Jeremy Corbyn Supporters Propose New Plan To Protect Him After He Wins Re-Election

The CLP results meant that two extra Corbyn-supporting NEC members were elected. However, from October Dennis Skinner will be replaced by ‘moderate’ former minister George Howarth as one of the PLP reps on the body.

Other members of the NEC have proposed their own reform packages, with one option to increase local government reps from two to four, with three councillors and one rep for Police and Crime Commissioners and Mayors.

And instead of allowing members to choose the new Scotland and Wales reps, one rival plan is to allow them to be appointed by the leaders of the Scottish Labour Party and the Welsh Labour Party, as part of a devolution drive.

Reforms to the NEC itself are seen as the ‘unfinished business’ of the Lord Collins review, with the roll-out of even more input from party rank and file members.

However, if no consensus can be found at next week’s NEC meeting, the idea of expanding its numbers may be dropped in favour of other reforms that will win broad support.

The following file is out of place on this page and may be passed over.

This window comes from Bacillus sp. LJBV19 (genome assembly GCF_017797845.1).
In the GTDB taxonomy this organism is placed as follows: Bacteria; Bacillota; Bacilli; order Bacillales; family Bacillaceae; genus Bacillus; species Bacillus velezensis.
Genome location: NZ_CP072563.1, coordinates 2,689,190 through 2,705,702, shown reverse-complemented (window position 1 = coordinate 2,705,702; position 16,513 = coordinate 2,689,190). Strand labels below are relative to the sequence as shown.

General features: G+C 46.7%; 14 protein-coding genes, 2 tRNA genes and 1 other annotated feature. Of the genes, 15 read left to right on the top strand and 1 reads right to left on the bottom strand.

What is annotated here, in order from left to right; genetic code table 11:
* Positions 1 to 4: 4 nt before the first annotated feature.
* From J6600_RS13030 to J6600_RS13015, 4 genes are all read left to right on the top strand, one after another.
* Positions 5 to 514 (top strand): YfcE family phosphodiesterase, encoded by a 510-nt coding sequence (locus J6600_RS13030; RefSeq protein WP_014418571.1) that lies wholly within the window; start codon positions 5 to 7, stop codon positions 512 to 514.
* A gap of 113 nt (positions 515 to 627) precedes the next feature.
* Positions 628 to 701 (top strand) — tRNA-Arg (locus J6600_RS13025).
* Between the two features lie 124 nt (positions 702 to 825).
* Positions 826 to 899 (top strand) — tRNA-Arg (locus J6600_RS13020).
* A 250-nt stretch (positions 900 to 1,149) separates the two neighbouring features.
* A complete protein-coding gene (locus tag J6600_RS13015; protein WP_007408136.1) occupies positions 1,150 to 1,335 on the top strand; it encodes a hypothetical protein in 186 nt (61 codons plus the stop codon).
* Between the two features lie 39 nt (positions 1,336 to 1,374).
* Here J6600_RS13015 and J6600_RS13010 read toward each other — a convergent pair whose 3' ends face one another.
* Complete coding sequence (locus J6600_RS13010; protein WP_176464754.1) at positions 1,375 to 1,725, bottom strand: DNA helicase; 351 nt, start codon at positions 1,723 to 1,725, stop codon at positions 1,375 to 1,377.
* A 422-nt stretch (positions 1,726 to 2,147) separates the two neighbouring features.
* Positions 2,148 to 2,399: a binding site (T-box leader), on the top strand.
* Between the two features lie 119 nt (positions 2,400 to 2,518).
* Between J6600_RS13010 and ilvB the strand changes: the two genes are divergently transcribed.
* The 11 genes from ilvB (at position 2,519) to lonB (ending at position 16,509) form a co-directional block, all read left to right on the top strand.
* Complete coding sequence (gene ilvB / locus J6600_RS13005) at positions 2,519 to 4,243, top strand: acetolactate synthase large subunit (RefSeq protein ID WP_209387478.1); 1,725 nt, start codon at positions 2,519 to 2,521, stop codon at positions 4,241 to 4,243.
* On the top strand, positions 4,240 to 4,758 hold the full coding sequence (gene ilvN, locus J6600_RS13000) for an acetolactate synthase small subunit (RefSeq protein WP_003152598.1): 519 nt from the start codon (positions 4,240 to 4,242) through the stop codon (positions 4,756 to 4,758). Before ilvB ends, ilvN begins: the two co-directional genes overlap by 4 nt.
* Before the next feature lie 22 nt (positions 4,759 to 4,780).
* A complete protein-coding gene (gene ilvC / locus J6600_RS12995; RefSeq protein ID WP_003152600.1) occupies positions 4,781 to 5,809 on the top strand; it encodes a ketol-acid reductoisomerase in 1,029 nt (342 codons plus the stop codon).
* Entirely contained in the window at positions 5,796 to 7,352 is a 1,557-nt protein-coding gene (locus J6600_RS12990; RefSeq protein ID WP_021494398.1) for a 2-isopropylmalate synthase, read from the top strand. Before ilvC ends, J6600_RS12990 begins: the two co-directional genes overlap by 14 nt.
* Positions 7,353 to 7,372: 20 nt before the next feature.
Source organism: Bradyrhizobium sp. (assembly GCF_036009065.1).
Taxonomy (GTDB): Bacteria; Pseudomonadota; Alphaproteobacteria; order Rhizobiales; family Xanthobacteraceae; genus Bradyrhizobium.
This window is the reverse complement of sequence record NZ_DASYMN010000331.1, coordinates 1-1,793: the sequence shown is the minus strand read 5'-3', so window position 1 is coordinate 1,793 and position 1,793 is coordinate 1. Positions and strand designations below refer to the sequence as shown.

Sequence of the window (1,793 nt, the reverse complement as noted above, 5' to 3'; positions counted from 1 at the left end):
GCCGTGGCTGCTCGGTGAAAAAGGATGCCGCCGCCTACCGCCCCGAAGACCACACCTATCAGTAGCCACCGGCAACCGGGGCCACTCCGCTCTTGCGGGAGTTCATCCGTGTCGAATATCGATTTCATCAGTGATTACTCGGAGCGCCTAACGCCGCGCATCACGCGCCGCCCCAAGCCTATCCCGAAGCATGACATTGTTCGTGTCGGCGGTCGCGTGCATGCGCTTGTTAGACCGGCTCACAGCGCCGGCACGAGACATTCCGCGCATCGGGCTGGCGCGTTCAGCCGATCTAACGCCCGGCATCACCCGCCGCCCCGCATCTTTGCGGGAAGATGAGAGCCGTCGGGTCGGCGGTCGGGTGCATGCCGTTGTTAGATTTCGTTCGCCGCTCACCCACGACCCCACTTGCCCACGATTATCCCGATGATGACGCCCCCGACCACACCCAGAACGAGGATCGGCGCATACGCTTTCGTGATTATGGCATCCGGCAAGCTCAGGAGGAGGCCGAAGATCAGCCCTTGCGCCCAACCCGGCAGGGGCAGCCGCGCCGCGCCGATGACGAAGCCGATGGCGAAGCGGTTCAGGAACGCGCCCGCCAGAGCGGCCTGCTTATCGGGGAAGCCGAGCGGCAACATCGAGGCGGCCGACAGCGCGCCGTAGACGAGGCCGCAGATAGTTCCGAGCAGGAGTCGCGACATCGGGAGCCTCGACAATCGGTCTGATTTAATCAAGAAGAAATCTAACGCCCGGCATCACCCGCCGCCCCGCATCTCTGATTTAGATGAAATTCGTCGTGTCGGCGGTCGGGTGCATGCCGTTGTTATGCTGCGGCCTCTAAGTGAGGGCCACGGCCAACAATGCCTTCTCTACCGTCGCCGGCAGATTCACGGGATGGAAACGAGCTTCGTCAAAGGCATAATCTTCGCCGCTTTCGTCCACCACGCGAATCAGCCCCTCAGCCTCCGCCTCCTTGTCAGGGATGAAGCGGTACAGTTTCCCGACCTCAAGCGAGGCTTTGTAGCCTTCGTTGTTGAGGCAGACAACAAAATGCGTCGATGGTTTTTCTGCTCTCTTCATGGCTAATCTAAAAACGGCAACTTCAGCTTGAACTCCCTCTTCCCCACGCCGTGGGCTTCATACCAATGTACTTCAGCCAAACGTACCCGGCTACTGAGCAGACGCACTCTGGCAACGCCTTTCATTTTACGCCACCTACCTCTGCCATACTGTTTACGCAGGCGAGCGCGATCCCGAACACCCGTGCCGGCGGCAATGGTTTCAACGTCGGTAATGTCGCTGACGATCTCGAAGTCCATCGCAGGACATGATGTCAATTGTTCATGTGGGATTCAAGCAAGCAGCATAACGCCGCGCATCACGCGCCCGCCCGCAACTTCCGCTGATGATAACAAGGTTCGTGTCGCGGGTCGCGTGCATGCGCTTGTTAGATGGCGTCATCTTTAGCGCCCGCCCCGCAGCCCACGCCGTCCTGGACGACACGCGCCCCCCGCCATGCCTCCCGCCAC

Many ‘moderates’ see this year’s party conference as their last chance to try to curb Corbyn’s powers. By 2017 new more ‘Corbynista’ delegates could be selected by local parties, and in 2018, local council selections could also be used to choose more left-wing candidates.

A plan backed by deputy leader Tom Watson to also return to an electoral college of members, MPs, MEPs and unions is being resisted fiercely by Corbyn backers.

Reacting to Tuesday’s plan to restore Shadow Cabinet elections, a spokesman for the Labour leader said: “Jeremy supports democratisation and reform of the party rules and structures.

“How the shadow cabinet is made up is one part of that debate, including whether part of it should be elected, by MPs, by members, or by conference. Any review also needs to take account of the need to represent regions, nations, gender and ethnicity.

“Now that the motion to the PLP has passed it will go to the NEC, and depending on what’s decided there to conference, and needs to be part of the wider debate about party democratisation and reform.”

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